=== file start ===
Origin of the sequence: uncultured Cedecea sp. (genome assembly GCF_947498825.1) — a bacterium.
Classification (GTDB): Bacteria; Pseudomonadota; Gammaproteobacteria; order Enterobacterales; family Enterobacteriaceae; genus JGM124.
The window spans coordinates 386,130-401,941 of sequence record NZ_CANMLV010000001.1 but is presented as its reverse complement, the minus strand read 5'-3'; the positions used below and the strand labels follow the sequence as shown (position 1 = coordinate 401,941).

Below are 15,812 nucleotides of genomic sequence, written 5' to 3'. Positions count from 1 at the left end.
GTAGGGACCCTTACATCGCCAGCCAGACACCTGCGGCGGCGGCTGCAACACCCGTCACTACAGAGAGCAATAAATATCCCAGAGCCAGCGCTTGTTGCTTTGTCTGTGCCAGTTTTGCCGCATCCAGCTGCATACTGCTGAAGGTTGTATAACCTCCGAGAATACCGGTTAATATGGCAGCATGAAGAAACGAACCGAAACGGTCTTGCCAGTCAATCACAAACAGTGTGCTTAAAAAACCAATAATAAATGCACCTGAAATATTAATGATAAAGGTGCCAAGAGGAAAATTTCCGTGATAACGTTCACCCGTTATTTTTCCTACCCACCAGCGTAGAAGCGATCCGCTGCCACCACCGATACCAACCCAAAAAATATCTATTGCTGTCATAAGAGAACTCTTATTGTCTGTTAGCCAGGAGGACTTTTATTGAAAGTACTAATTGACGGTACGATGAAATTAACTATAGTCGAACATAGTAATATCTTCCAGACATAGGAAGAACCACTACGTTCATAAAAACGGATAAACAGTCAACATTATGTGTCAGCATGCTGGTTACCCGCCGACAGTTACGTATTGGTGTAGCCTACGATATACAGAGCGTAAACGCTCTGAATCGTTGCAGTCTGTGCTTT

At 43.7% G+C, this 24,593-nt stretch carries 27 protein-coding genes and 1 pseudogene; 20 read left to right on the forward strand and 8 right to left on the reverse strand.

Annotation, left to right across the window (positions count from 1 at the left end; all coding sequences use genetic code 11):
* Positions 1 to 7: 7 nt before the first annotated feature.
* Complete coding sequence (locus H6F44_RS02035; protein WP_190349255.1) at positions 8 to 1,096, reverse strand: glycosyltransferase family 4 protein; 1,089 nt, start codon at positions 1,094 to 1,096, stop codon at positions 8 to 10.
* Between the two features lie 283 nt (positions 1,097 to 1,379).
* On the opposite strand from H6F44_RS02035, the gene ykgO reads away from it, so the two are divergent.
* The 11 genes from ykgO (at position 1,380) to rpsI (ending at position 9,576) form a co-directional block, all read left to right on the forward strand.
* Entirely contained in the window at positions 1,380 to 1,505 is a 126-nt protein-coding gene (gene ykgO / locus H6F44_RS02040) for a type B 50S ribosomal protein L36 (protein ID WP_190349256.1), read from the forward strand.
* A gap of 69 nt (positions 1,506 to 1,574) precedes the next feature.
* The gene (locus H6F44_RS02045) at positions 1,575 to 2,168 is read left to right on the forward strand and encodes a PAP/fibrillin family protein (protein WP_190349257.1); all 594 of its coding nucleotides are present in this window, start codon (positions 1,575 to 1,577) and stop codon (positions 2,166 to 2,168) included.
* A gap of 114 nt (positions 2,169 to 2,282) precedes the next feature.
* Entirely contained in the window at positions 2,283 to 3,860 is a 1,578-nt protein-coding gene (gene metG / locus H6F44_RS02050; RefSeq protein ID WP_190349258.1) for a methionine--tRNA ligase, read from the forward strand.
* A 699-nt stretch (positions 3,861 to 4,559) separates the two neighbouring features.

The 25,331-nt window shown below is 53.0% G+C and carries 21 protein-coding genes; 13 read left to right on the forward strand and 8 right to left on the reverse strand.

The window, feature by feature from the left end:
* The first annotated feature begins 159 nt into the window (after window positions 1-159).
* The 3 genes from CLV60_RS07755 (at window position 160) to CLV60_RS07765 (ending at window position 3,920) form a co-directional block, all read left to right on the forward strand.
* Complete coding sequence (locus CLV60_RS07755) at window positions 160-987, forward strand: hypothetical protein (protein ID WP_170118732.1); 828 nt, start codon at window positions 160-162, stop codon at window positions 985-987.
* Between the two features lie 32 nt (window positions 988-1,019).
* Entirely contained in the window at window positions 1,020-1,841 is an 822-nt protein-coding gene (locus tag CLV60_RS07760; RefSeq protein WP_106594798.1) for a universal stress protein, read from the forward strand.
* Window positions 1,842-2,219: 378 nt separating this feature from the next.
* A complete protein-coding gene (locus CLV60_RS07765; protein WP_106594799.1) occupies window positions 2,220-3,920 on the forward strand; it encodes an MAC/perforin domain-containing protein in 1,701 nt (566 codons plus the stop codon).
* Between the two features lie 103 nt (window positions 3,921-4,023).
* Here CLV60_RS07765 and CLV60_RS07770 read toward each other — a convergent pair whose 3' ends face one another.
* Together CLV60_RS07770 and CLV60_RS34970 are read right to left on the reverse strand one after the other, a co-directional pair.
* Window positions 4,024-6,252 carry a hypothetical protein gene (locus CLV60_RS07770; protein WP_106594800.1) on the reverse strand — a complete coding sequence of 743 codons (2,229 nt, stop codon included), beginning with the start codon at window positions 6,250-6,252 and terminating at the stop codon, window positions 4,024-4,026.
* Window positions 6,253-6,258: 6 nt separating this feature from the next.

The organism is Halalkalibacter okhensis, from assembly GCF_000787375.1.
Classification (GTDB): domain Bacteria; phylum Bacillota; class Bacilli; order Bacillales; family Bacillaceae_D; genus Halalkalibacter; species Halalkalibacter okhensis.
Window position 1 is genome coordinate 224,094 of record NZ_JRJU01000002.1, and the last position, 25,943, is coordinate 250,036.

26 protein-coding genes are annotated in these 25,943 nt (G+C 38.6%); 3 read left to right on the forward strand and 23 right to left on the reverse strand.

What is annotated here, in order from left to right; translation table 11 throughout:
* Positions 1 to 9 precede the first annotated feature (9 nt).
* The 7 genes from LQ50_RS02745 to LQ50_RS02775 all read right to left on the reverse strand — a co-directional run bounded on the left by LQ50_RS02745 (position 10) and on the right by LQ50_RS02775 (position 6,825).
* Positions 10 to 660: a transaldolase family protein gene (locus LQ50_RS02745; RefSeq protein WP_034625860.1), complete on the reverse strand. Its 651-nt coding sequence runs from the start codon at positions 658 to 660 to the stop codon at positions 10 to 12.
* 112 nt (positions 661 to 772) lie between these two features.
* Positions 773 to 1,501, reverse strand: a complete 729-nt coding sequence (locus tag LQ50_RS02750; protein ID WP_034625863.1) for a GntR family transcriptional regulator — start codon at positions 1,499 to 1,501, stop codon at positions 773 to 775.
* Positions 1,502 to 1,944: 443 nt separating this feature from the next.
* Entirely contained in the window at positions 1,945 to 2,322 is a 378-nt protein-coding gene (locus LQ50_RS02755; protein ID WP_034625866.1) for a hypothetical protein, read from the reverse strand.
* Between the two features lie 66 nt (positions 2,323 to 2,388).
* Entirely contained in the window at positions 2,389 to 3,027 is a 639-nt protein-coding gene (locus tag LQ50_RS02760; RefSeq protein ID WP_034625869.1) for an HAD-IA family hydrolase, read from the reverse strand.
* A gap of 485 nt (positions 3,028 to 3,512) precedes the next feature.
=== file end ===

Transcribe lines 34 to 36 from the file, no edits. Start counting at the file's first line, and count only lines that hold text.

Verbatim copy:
Classification (GTDB): domain Bacteria; phylum Bacillota; class Bacilli; order Bacillales; family Bacillaceae_D; genus Halalkalibacter; species Halalkalibacter okhensis.
Window position 1 is genome coordinate 224,094 of record NZ_JRJU01000002.1, and the last position, 25,943, is coordinate 250,036.

26 protein-coding genes are annotated in these 25,943 nt (G+C 38.6%); 3 read left to right on the forward strand and 23 right to left on the reverse strand.